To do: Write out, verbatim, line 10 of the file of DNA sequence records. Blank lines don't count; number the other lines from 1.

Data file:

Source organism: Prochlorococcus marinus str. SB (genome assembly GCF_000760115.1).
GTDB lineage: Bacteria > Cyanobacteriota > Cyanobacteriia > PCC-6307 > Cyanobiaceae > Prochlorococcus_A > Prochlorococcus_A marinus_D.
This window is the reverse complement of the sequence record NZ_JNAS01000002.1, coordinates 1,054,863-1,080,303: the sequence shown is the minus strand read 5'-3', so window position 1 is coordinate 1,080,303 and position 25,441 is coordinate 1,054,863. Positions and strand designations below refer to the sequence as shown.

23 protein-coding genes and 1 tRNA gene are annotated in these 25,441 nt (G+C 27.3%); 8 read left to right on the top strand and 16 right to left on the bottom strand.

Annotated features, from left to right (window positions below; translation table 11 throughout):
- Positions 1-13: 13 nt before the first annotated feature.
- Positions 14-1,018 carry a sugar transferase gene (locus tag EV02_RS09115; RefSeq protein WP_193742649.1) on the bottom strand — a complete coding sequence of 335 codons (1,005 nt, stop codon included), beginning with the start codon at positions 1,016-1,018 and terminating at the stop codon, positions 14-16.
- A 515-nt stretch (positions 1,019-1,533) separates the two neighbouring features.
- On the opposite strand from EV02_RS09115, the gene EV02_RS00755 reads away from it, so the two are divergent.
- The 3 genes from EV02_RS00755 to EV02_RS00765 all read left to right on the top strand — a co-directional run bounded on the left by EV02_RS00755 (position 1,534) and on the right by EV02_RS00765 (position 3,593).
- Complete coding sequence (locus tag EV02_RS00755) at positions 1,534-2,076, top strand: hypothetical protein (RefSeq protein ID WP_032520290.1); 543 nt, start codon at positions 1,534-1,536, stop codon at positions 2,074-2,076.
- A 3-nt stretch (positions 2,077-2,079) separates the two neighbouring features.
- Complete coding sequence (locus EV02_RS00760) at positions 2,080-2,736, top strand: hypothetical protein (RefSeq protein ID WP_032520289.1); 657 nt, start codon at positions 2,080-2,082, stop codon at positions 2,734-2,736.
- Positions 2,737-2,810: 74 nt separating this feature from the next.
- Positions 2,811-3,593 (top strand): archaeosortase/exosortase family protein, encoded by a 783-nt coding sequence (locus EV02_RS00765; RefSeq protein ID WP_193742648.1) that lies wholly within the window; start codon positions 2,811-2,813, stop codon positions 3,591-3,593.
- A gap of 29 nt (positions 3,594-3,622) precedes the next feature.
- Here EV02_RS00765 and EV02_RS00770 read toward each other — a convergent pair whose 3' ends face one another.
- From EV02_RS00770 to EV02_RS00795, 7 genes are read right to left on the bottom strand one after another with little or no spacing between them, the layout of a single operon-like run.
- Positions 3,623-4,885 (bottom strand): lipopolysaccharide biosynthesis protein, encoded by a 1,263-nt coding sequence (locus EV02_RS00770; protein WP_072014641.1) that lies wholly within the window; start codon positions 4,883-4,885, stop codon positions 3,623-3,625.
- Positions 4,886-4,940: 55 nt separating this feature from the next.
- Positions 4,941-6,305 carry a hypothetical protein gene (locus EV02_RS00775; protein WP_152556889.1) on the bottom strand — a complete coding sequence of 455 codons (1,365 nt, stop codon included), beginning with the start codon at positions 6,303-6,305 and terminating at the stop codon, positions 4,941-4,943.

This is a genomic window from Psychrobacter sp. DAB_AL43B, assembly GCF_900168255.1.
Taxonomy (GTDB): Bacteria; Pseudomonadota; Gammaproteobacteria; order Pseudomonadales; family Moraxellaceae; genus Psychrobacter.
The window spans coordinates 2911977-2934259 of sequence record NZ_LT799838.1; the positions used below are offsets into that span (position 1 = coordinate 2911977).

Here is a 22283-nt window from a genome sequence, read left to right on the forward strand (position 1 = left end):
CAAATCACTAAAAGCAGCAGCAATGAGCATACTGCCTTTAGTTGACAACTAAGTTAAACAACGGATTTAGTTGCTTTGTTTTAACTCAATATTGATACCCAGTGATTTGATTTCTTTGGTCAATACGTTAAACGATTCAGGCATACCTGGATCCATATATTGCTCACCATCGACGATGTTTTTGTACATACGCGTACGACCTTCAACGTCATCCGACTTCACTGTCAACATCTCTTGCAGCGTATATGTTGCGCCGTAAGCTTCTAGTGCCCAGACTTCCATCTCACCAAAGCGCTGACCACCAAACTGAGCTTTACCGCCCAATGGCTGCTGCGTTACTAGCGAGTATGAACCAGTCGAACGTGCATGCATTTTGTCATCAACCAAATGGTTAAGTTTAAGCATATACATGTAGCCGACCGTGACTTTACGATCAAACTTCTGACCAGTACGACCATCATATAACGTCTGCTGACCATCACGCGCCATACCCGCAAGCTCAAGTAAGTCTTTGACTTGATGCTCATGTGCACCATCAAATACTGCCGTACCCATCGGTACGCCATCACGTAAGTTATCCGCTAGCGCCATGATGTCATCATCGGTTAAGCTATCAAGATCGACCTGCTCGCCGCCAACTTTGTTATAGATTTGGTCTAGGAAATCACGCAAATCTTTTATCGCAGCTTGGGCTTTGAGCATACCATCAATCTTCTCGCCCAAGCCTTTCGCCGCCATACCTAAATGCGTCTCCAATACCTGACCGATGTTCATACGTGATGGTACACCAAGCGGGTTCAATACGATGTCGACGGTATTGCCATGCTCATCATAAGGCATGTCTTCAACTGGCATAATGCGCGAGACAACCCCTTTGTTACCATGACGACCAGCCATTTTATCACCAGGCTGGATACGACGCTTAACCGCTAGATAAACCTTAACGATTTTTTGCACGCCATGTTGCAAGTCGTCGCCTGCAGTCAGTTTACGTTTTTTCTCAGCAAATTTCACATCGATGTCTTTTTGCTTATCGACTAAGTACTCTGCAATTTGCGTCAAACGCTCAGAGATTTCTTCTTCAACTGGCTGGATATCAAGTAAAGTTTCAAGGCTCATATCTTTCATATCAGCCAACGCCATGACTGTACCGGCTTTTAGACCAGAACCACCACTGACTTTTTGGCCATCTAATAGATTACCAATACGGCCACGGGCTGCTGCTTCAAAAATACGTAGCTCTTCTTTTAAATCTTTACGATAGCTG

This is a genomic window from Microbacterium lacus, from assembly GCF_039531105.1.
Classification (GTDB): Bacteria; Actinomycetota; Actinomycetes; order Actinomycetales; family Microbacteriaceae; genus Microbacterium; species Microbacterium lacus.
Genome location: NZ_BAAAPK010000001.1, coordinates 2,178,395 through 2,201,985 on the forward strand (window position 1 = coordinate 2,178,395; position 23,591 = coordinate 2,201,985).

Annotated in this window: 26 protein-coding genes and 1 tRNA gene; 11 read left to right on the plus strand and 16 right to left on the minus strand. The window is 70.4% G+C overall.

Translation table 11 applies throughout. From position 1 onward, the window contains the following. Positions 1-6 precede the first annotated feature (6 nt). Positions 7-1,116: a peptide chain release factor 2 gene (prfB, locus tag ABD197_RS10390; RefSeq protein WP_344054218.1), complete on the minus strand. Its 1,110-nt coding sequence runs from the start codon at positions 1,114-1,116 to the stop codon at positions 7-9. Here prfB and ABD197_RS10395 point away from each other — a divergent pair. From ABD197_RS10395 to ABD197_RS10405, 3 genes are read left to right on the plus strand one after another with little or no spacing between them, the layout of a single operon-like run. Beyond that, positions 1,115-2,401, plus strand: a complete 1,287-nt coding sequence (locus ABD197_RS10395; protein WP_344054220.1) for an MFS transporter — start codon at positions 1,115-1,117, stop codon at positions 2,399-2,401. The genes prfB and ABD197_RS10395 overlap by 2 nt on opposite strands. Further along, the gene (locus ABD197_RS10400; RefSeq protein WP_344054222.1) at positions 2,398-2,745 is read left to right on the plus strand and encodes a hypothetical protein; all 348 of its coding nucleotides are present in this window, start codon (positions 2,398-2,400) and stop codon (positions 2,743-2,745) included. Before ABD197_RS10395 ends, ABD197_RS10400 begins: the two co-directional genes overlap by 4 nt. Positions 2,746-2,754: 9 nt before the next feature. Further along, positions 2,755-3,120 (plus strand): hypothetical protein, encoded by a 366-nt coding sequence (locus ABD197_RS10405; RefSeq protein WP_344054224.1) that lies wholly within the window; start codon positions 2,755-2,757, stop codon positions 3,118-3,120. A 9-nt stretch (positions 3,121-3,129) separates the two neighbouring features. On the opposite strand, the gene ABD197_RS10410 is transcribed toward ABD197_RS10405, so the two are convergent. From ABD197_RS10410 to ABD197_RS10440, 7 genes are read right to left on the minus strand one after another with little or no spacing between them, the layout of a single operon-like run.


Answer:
- The 3 genes from EV02_RS00755 to EV02_RS00765 all read left to right on the top strand — a co-directional run bounded on the left by EV02_RS00755 (position 1,534) and on the right by EV02_RS00765 (position 3,593).